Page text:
Leaving behind the stately mansions of Oak Bay, you pedal your mountain bike past the Victoria
On your right, duffers stroll down the course’s fairways; on your left, the waters of Mayor Channel, off the southeastern tip of Vancouver Island. You follow Beach Drive as it curves around McNeill Bay, and bike your way up the steep hill to the lookout on the western side of the bay. A passenger ferry steams south, headed to Washington State’s Port Angeles. In the distance loom the mountains of Olympic National Park.
To the west and below, a cluster of homes line the eastern shore of Gonzales Bay. Back on your bike, you pedal west along the bay where Beach Drive becomes Hollywood Crescent. At a sweeping curve ahead, your attention is drawn to Ross Bay Cemetery. Dismounting, you enter a gate set in the stone wall. Then you wander among the monuments and mausoleums, many dating back to the 1800s and carrying the names of some of Victoria’s pioneers. The shade of the oak trees shelter you from the summer sun.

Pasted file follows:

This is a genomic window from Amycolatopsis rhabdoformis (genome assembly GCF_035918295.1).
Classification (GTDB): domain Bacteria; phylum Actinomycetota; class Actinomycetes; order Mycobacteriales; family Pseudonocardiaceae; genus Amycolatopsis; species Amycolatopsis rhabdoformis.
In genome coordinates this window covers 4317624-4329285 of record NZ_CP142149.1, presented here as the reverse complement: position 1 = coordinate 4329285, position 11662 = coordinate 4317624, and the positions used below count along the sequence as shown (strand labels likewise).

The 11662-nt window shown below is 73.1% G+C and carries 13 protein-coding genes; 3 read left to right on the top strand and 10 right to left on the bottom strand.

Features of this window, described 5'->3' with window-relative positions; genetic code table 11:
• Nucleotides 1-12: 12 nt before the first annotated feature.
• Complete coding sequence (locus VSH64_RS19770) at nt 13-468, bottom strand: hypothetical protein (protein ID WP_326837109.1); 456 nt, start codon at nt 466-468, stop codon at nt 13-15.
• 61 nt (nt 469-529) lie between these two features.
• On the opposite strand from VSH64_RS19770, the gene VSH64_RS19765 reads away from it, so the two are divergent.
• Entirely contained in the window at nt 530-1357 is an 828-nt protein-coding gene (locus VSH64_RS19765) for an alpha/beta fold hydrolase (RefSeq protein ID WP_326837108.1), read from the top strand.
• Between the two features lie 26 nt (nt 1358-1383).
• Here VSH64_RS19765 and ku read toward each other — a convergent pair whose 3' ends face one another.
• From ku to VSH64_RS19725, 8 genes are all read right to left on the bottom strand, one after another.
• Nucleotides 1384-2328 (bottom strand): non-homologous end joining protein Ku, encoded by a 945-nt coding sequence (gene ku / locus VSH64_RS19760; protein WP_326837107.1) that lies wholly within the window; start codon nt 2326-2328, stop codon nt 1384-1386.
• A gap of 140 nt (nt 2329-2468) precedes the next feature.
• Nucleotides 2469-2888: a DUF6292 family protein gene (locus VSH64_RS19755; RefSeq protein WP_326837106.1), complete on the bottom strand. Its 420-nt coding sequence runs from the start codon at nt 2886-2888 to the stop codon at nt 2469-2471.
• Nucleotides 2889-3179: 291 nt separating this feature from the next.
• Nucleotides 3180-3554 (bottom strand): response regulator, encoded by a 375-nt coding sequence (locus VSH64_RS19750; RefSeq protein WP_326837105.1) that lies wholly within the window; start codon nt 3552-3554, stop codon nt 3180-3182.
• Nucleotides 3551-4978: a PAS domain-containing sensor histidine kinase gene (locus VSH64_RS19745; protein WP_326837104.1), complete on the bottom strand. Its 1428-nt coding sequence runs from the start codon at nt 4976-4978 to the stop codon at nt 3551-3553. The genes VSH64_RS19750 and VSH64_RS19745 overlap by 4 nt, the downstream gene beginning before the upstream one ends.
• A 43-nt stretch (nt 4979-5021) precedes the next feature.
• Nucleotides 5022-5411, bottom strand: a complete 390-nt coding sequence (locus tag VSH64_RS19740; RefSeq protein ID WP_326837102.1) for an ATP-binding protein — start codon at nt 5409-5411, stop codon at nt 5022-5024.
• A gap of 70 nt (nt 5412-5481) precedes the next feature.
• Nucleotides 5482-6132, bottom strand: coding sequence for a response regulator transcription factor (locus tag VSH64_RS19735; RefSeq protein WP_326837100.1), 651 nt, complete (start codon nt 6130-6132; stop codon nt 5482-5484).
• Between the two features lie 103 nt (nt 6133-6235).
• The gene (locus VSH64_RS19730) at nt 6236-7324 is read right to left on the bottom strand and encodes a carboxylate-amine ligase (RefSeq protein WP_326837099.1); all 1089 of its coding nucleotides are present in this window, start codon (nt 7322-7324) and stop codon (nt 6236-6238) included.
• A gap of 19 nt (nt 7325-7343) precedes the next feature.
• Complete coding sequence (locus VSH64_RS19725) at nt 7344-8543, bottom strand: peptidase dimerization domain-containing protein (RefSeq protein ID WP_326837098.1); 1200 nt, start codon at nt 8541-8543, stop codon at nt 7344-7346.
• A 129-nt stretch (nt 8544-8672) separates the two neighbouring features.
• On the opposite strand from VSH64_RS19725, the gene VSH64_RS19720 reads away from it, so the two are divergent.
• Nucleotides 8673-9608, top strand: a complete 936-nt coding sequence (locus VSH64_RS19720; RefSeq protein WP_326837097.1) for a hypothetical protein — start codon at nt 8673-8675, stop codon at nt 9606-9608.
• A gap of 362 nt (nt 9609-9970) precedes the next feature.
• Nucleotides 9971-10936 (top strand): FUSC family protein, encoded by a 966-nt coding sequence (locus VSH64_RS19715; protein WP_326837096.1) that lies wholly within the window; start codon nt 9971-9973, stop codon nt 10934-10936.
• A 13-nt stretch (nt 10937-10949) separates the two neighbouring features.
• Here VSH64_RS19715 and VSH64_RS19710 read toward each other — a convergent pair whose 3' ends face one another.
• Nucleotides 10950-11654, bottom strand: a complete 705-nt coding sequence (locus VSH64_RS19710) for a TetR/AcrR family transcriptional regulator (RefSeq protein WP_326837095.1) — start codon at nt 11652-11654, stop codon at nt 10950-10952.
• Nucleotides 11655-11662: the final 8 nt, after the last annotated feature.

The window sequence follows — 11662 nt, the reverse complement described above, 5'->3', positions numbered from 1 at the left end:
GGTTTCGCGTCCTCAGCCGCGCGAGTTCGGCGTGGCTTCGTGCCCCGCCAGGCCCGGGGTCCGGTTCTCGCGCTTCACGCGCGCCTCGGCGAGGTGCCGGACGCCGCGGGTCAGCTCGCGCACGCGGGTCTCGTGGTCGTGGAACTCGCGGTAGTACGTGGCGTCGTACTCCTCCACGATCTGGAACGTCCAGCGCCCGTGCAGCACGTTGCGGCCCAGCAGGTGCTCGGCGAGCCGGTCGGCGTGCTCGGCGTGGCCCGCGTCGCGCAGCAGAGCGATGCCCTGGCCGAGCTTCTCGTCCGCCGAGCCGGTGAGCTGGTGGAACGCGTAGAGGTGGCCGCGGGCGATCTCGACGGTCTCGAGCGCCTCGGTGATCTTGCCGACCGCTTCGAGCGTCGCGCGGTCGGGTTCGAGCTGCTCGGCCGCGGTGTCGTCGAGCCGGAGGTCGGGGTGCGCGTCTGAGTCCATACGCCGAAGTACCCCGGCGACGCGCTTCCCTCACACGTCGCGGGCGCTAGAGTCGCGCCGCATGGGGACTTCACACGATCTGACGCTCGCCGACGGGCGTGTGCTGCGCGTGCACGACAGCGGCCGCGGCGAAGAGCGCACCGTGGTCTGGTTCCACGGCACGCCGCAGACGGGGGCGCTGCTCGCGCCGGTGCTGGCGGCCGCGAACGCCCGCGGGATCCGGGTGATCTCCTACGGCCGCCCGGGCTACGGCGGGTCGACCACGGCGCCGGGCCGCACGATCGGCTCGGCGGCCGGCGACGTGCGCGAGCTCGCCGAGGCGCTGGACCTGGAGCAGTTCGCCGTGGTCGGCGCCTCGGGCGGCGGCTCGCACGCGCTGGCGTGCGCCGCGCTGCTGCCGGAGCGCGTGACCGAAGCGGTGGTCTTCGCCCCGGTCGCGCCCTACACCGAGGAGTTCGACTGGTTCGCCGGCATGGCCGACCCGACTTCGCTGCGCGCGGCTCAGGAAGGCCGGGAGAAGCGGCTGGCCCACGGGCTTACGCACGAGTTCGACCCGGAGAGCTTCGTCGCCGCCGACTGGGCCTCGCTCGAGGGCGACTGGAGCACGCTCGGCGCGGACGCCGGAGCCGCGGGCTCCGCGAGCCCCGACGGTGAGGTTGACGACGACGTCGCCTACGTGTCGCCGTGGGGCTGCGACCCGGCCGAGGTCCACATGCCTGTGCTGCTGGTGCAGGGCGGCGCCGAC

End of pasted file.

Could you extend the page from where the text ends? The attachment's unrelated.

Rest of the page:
Exiting the cemetery, you head west along Dallas Road to where it begins its climb up the bluff just past Clover Point. Periodically, you park your bike and take the stairs down to the rocky beach. Continuing west, you find a large grassy expanse on your right, signaling you’ve reached Beacon Hill Park.
You continue west, past the Douglas Street intersection. Up ahead, you can see the blinking lighthouse at the end of Ogden Point Breakwater, the finishing point of your bike trip.
You’ve driven up Strathcona Parkway, arriving just before noon at Mt. Washington Resort, outside Courtenay. Lifting your mountain bike off the rack, you gaze up at the multitude of ski runs, now bare of snow in mid-summer. A mud-splattered mountain biker skids to a stop near the ski lift, where other bikers wait to be hauled to the top of the mountain. You, however, will forego the lift, and will grunt your way to the top. From easy to extreme, the mountain offers all types of biking.
On the way up you stop to savor the blueberries that carpet the runs. A black bear scurries off into the bush as you sweat your way up what, in winter, is a double black diamond run. Your leg muscle are nearing their limit when you crest the mountain top, pulling up beside a dozen other mountain bikers.
To the east lies the Strait of Georgia and the mainland mountains. To the west, the jagged peaks of Strathcona Provincial Park. Rested, you strap on your helmet, mount your bike and scream your way down the mountain.